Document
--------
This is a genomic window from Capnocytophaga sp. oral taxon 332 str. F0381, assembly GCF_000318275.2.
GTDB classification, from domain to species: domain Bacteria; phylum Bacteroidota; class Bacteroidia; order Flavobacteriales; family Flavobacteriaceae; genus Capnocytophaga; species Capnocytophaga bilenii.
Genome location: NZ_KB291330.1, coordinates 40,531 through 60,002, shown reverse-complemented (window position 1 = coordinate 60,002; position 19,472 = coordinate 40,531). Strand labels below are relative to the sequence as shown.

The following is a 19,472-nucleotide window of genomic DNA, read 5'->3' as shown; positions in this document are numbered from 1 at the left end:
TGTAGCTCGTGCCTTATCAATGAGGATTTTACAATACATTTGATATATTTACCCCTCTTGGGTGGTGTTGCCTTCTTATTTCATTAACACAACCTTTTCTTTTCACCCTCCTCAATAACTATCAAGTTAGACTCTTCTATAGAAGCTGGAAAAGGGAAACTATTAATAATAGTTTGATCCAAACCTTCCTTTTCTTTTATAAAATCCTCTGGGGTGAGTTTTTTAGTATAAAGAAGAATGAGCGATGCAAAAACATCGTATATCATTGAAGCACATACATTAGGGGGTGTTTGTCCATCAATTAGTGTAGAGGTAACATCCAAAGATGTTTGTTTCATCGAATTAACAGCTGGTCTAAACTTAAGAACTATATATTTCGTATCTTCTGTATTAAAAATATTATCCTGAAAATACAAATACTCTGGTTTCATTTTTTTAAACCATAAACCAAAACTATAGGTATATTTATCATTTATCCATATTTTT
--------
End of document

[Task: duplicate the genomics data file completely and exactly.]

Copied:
This is a genomic window from Capnocytophaga sp. oral taxon 332 str. F0381, assembly GCF_000318275.2.
GTDB classification, from domain to species: domain Bacteria; phylum Bacteroidota; class Bacteroidia; order Flavobacteriales; family Flavobacteriaceae; genus Capnocytophaga; species Capnocytophaga bilenii.
Genome location: NZ_KB291330.1, coordinates 40,531 through 60,002, shown reverse-complemented (window position 1 = coordinate 60,002; position 19,472 = coordinate 40,531). Strand labels below are relative to the sequence as shown.

The following is a 19,472-nucleotide window of genomic DNA, read 5'->3' as shown; positions in this document are numbered from 1 at the left end:
TGTAGCTCGTGCCTTATCAATGAGGATTTTACAATACATTTGATATATTTACCCCTCTTGGGTGGTGTTGCCTTCTTATTTCATTAACACAACCTTTTCTTTTCACCCTCCTCAATAACTATCAAGTTAGACTCTTCTATAGAAGCTGGAAAAGGGAAACTATTAATAATAGTTTGATCCAAACCTTCCTTTTCTTTTATAAAATCCTCTGGGGTGAGTTTTTTAGTATAAAGAAGAATGAGCGATGCAAAAACATCGTATATCATTGAAGCACATACATTAGGGGGTGTTTGTCCATCAATTAGTGTAGAGGTAACATCCAAAGATGTTTGTTTCATCGAATTAACAGCTGGTCTAAACTTAAGAACTATATATTTCGTATCTTCTGTATTAAAAATATTATCCTGAAAATACAAATACTCTGGTTTCATTTTTTTAAACCATAAACCAAAACTATAGGTATATTTATCATTTATCCATATTTTT